The historic phases of Pinot Noir in California: 4.0…and counting
I blogged the other day about a tasting in which we tried four different versions of Clone 777 Pinot Noir from four Jackson Family wineries in four regions: Anderson Valley (Champ de Reves), Willamette Valley (Gran Moraine), Santa Lucia Highlands (Siduri-Sierra Mar Vineyard) and Annapolis (Wild Ridge, on the far Sonoma Coast). This was an attempt to see if we could detect the signature of the vineyards (terroir) in each case—which we could. The 777’s intense color, strong, aromatic profile and sturdy tannins always came through, but each barrel sample was different, which can only have been due to their differing origins.
But that was only half the story. That tasting was an in-house rehearsal at Jackson Family Wines for our full-scale public event yesterday, held at The Battery, which by the way is a fabulous place to have a tasting as well as a terrific bar and restaurant. (Segue: I walked there from Montgomery Street BART, which took me past the old Square One restaurant where I spent so many pleasurable hours in the 1980s and 1990s. Lincoln’s “mystic chords of memory” chimed nostalgic-happy in my mind.)
For this tasting, which attracted about 40 industry pros, we repeated the Clone 777 tasting, and we also had each of the winemakers present to talk about his/her wines. For the icing on the cake we had each of the winery’s 2013 final bottled blends of Pinot Noir, which contained varying amounts of 777. The idea wasn’t so much as to see if we could detect the presence of the 777 in the final blend as it was to see if we could discern the terroir in both the Clone 777s and the final blended wines.
All of us on the panel—the winemakers, myself, our moderator Gilian Handleman and Julia Jackson, the youngest daughter of Jess Jackson and Barbara Banke—of course weighed in with our own impressions. For my part, and being the “senior” on the panel (as well as, pretty much, in the room), I shared my perspective on where we are concerning Pinot Noir here on the West Coast of America. Here’s my take on that, historically-speaking.
Pinot Noir 1.0 followed the Repeal of Prohibition. It occurred primarily in the 1930s and early 1940s. This was the “Plant Pinot Noir anywhere” era. It was put into central Napa Valley, into Sonoma County east of the 101 highway, and other warmish places better suited for Zinfandel; it took a while, but it was discovered those places were too hot for this variety.
Pinot Noir 2.0 followed a single imperative: “Go towards the water.” This was in the later 1940s. Pioneers like Andre Tchelistchef and Louis Martini went south, to Carneros. They understood that Pinot needs the cooling influence of (in this case) San Pablo-San Francisco Bay.
This water-seeking was a long period and lasted through the 1980s. Pinot also looked westward, towards the Pacific Ocean. Vineyards went onto the western slopes of the Santa Cruz Mountains, into western San Luis Obispo County, the Anderson Valley, the western part of Santa Ynez Valley we now call Santa Rita Hills, and of course the Russian River Valley, as well as the far Sonoma Coast.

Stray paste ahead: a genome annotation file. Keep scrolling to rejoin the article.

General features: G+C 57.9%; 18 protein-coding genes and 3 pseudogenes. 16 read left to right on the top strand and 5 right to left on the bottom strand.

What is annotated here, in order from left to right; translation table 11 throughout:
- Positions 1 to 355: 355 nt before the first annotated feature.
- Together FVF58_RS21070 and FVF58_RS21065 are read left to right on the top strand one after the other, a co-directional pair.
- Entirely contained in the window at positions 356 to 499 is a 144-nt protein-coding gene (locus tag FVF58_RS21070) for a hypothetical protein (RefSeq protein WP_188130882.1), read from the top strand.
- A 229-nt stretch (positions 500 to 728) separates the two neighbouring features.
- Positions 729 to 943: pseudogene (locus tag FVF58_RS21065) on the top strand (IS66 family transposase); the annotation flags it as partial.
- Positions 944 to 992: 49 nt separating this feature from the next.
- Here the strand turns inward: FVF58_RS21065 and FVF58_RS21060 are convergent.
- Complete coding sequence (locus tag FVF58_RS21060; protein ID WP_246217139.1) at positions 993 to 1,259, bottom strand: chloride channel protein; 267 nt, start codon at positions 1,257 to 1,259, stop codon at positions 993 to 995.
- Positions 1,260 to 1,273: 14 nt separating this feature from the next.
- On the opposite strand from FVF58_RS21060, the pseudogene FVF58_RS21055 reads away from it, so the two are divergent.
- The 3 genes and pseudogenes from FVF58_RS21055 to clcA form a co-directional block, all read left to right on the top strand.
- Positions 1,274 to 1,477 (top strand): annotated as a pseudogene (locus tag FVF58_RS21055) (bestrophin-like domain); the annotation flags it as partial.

Pinot Noir 3.0 was the mighty effort to improve plant material. Now that we knew the best places to plant it, the next step was to improve the vines themselves: virus-free clones and selections. This phase occurred in the 1990s.
Pinot Noir 4.0 is where we find ourselves now: the focus is on the vineyard. Where are the best sites in the best regions? What are the best soils? The best viticultural practices? Volcanic-basalt soils are different from marine-sedimentary ones. How do you match clones to sites? What is the best oak treatment for your wines? This is the most intensive effort today in California.
I see this phase occupying our attentions for the next twenty years, at least. But it won’t be the final one.
Pinot Noir 5.0 has barely begun. It will consist of an understanding of the individual vineyards so thorough that we will be able to identify individual blocks within them for site specificity. After all, the vineyard now owned by the Domaine de la Romanée-Conti was planted as far back as the twelfth century: it was not for additional centuries that the individualities of La Tache, Echezeaux, etc. were understood and appreciated. Hundreds of years to understand roughly 198 acres of vineyard (including Montrachet)! I hope it will not take us that long. Many of our vineyards are of considerable size; we need to break them down into block bottlings. We’re just scratching the surface—I love Josh Jensen’s exploration of his terroir at Calera, and the way the Rochiolis have put their Westside Road vineyard under the microscope and blocked it out. I told our audience yesterday (and most of them seemed to be in their twenties and thirties), “You guys are lucky. You will spend the rest of your lives understanding and writing about Pinot Noir phase 5.0” when we delve into the most exquisitely detailed comprehension of the micro-terroir of our vineyards. What a glorious epoch that will be.